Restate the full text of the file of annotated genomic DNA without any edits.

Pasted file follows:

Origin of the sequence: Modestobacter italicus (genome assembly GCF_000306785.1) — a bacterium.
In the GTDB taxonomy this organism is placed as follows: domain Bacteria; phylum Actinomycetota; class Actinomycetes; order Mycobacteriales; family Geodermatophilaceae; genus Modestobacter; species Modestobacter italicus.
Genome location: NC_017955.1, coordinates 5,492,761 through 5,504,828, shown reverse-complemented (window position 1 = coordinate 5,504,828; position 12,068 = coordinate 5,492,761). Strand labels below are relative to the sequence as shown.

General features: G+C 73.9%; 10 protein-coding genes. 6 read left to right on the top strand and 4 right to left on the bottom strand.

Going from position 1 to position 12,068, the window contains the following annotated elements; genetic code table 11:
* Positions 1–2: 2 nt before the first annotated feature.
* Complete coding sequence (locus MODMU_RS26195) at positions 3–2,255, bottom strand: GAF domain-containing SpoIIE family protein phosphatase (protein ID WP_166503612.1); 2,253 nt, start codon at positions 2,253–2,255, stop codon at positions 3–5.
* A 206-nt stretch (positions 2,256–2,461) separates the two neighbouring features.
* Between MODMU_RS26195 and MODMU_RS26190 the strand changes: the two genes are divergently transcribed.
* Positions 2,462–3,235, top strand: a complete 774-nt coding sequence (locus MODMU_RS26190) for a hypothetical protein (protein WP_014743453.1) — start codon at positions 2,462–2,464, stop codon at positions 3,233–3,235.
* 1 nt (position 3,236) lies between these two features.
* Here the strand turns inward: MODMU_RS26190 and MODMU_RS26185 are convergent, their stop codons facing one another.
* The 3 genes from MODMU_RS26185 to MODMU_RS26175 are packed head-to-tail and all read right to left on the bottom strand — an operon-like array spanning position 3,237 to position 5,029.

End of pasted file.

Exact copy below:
Origin of the sequence: Modestobacter italicus (genome assembly GCF_000306785.1) — a bacterium.
In the GTDB taxonomy this organism is placed as follows: domain Bacteria; phylum Actinomycetota; class Actinomycetes; order Mycobacteriales; family Geodermatophilaceae; genus Modestobacter; species Modestobacter italicus.
Genome location: NC_017955.1, coordinates 5,492,761 through 5,504,828, shown reverse-complemented (window position 1 = coordinate 5,504,828; position 12,068 = coordinate 5,492,761). Strand labels below are relative to the sequence as shown.

General features: G+C 73.9%; 10 protein-coding genes. 6 read left to right on the top strand and 4 right to left on the bottom strand.

Going from position 1 to position 12,068, the window contains the following annotated elements; genetic code table 11:
* Positions 1–2: 2 nt before the first annotated feature.
* Complete coding sequence (locus MODMU_RS26195) at positions 3–2,255, bottom strand: GAF domain-containing SpoIIE family protein phosphatase (protein ID WP_166503612.1); 2,253 nt, start codon at positions 2,253–2,255, stop codon at positions 3–5.
* A 206-nt stretch (positions 2,256–2,461) separates the two neighbouring features.
* Between MODMU_RS26195 and MODMU_RS26190 the strand changes: the two genes are divergently transcribed.
* Positions 2,462–3,235, top strand: a complete 774-nt coding sequence (locus MODMU_RS26190) for a hypothetical protein (protein WP_014743453.1) — start codon at positions 2,462–2,464, stop codon at positions 3,233–3,235.
* 1 nt (position 3,236) lies between these two features.
* Here the strand turns inward: MODMU_RS26190 and MODMU_RS26185 are convergent, their stop codons facing one another.
* The 3 genes from MODMU_RS26185 to MODMU_RS26175 are packed head-to-tail and all read right to left on the bottom strand — an operon-like array spanning position 3,237 to position 5,029.